If you want to stick with what you know, the bakery has basic baguettes, ciabattas, and a couple of different San Francisco style loaves. But it also makes some really unique recipes, like cherry pecan artisanal bread, cheese and herb or dark chocolate mini ciabattas, potato onion bread, and a customer favorite that goes by the name bread & chocolate.

Another fun offering at this bakery is the pizza crust. Not everyone knows how to make dough from scratch, but we can all figure out how to pile toppings on. If you're craving a homemade pizza, you can stop by this artisan bakery and buy a thin white, wheat, or spelt crust, throw whatever you want on top, and have pizza exactly how you like it right out of your own oven.

Acme Bread

Just outside of San Francisco you'll find the college town of Berkeley, which is mostly famous for being liberal and having a cool shopping district. More importantly, it also has a great bakery: Acme Bread. Just as you might expect from a Berkeley business, the company takes sustainability very seriously. In fact, Acme's website has a whole page devoted to its all-organic flour, which it sources from a historic flour mill somewhere in Utah. 

Just about everything this bakery uses is organic, from the pumpkin seeds to the raisins. And in case all of the organic ingredients just aren't quite sustainable enough, the bakery also generates its own electricity with photovoltaic panels and uses renewable diesel made from vegetable and animal fats. This place is in Berkeley alright.

Acme Bread was founded in 1983, baking only four different kinds of bread at the time. Today it sells more than 100 different products and has a second location in the Ferry Building Marketplace in San Francisco. Among its offerings: challah, fougasse and herb, rustic style rye, pain au levain, and a pumpkin loaf.

Seven Stars Bakery

Back on the East Coast in the big city of Providence in the tiny state of Rhode Island, Seven Stars Bakery sells handcrafted sandwiches made with its own fresh-baked bread. The bakery takes pride in its stone milled, whole grain, locally sourced, organic flour and the fact that the Food Network named it one of the best bakeries in America in 2020. Seven Stars' sourdough starters are more than 20 years old (in bread, that's a good thing) and they have six different types of pre-ferments that give the bread its flavor and texture.

The bakery has a robust menu that includes standard baguettes, rustic country sourdough rounds, and French rye, but it also branches off into more unique offerings like Vermont cheddar sourdough, epi (fashioned to look like a stalk of wheat), and sesame spelt. You can pick up a whole loaf to enjoy at home or order a sandwich or salad. For a quick snack, grab a hot coffee and one of the tempting pastries such as a buttery flaky kouign amann or a muffin.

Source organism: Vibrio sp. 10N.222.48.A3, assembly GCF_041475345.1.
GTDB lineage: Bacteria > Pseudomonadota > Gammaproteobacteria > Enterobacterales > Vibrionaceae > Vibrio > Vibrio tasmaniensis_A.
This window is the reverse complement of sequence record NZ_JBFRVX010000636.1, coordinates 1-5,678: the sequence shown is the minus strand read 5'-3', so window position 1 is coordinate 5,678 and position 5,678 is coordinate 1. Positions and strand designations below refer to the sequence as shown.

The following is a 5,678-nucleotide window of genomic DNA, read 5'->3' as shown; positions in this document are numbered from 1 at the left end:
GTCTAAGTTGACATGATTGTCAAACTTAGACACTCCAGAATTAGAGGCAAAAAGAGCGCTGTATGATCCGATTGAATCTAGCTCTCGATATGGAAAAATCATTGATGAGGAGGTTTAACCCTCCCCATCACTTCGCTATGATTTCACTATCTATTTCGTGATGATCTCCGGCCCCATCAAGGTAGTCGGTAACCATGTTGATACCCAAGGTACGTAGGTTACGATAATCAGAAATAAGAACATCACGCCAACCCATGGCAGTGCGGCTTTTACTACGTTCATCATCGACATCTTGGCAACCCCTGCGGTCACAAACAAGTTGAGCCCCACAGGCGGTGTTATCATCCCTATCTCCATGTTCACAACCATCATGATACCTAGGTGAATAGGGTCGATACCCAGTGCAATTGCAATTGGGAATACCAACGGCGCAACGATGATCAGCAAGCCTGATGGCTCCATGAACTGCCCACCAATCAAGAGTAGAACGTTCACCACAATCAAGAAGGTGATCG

Denver Bread Company

Just in case you were starting to think that good bread can only be found on one coast or the other, this bakery proves you can make a great artisan loaf even without the close proximity to an ocean. The Denver Bread Company in Colorado bakes loaves that are just as good as anything you can get in an east or west coast bakery. To be fair, its owner has roots in New York and was educated in San Francisco, so his bakery in Denver is basically the best of both worlds in the midsection of America. According to Denver Magazine, who recognized owner Greg Bortz as baker of the year in 2010, Bortz was riding his motorcycle cross-country when he ran out of gas in Boulder and decided to stay awhile.

Amidst the bakery's selection of bread, you can find batards, boules, Italian sfilatinos, and focaccias. The menu changes with the seasons, so you might find cherry walnut bread on one visit and Irish soda bread on the next. Unlike some of the bakeries you'll find in California, The Denver Bread Company doesn't spend a lot of time bragging about sustainability, but it is involved in some important community initiatives like a charity benefiting people with HIV/AIDS and cancer, and it has made a waste-free promise to deliver unsold goods to vulnerable people.

Ken's Artisan Bakery

Back to the west coast now, Ken's Artisan Bakery opened its doors in Portland in 2001 and has since been featured in big-name publications like Travel + Leisure and the LA Times, the latter despite it not even being located in LA. Ken's Artisan's menu includes a short list of options including country blonde, basic baguette, ciabatta, and walnut bread. The bakery also makes a variety of different croissants, with fillings like goat cheese and leeks, ham and cheese, and several fruit-based or chocolate varieties if you prefer something sweeter.